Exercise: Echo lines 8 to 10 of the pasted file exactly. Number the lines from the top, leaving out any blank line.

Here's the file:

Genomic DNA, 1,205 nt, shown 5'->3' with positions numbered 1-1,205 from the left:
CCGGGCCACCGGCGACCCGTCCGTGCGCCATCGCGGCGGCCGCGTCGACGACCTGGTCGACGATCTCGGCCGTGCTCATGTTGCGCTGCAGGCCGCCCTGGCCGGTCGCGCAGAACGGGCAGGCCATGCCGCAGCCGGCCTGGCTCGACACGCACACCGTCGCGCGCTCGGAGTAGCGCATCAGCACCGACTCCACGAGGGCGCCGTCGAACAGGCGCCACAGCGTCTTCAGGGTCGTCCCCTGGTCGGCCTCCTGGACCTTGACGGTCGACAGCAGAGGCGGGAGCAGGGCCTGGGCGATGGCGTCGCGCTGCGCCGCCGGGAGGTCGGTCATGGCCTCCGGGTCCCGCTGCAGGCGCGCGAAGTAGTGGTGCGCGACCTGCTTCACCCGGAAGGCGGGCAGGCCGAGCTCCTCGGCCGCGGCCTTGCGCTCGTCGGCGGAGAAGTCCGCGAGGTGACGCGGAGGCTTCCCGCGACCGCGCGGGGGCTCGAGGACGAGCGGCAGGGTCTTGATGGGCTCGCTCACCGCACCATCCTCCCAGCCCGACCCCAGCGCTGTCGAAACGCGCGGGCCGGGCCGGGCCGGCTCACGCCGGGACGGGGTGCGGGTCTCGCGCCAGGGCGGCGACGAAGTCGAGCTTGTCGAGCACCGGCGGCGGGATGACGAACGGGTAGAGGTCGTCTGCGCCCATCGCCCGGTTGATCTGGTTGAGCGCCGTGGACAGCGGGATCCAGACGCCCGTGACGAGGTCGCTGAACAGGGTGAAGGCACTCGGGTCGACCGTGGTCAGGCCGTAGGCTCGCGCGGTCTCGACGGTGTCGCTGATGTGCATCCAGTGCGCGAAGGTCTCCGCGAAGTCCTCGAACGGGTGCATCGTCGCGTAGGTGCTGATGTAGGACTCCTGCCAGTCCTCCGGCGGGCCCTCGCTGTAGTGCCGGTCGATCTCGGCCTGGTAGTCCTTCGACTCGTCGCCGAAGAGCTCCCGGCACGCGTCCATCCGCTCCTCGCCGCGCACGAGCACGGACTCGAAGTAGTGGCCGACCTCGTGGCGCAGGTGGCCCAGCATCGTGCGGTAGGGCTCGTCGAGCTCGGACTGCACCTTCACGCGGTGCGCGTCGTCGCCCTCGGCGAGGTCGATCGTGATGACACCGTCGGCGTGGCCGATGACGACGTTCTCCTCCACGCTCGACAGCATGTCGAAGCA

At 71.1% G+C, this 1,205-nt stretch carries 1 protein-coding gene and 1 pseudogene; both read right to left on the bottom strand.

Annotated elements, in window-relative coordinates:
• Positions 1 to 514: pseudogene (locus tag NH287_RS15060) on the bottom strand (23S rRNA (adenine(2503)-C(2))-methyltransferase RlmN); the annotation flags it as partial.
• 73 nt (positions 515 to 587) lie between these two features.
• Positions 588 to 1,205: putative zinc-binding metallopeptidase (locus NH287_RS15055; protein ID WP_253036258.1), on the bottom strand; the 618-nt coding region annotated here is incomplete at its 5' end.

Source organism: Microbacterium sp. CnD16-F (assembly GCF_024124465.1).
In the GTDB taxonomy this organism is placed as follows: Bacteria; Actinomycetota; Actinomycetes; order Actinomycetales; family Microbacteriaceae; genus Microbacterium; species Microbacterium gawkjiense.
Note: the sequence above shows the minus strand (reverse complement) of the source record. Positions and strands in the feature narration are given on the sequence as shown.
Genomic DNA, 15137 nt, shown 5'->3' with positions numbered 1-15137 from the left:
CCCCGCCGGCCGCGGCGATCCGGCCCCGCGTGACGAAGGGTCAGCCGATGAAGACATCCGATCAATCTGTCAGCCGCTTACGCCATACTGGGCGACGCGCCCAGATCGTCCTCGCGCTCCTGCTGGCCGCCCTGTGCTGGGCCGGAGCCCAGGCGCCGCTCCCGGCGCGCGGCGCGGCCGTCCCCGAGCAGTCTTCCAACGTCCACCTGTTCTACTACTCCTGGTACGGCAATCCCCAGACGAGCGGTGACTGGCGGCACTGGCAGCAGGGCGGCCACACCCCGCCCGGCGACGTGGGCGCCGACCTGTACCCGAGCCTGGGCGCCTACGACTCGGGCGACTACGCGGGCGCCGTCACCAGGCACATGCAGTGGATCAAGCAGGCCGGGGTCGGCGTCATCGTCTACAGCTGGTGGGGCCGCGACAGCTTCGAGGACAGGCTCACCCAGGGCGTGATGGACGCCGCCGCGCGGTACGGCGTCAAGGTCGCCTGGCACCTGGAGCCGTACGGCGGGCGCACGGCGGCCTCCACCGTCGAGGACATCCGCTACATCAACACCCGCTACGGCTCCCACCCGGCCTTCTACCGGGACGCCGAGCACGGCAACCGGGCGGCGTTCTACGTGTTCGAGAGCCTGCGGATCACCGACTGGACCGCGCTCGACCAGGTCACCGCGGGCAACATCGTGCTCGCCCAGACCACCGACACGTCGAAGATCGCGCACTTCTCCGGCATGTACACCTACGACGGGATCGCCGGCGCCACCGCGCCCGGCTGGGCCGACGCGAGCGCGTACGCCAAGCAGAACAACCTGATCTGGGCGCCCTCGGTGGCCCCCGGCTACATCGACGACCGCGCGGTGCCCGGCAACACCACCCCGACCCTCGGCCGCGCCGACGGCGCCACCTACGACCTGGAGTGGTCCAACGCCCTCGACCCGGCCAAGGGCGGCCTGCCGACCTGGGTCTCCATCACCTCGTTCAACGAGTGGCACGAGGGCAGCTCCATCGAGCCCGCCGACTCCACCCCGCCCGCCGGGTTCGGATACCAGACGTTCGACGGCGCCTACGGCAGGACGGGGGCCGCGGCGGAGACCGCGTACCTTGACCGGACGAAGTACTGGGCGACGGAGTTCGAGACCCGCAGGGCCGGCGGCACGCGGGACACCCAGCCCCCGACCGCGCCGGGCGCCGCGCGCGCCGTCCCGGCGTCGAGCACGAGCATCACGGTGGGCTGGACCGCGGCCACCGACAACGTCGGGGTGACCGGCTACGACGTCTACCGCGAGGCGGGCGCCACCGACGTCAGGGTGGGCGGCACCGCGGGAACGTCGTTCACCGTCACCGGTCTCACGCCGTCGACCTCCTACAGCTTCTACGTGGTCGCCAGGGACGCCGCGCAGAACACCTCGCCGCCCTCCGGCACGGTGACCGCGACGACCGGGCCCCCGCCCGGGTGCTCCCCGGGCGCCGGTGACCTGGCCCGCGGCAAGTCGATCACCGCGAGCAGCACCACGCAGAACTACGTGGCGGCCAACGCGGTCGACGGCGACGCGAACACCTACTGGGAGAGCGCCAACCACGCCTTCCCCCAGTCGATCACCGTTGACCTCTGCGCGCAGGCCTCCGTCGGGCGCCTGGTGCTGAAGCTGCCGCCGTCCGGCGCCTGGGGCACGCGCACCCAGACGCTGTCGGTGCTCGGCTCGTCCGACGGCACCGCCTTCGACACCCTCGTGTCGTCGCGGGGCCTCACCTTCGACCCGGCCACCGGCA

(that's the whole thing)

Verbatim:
Source organism: Microbacterium sp. CnD16-F (assembly GCF_024124465.1).
In the GTDB taxonomy this organism is placed as follows: Bacteria; Actinomycetota; Actinomycetes; order Actinomycetales; family Microbacteriaceae; genus Microbacterium; species Microbacterium gawkjiense.
Note: the sequence above shows the minus strand (reverse complement) of the source record. Positions and strands in the feature narration are given on the sequence as shown.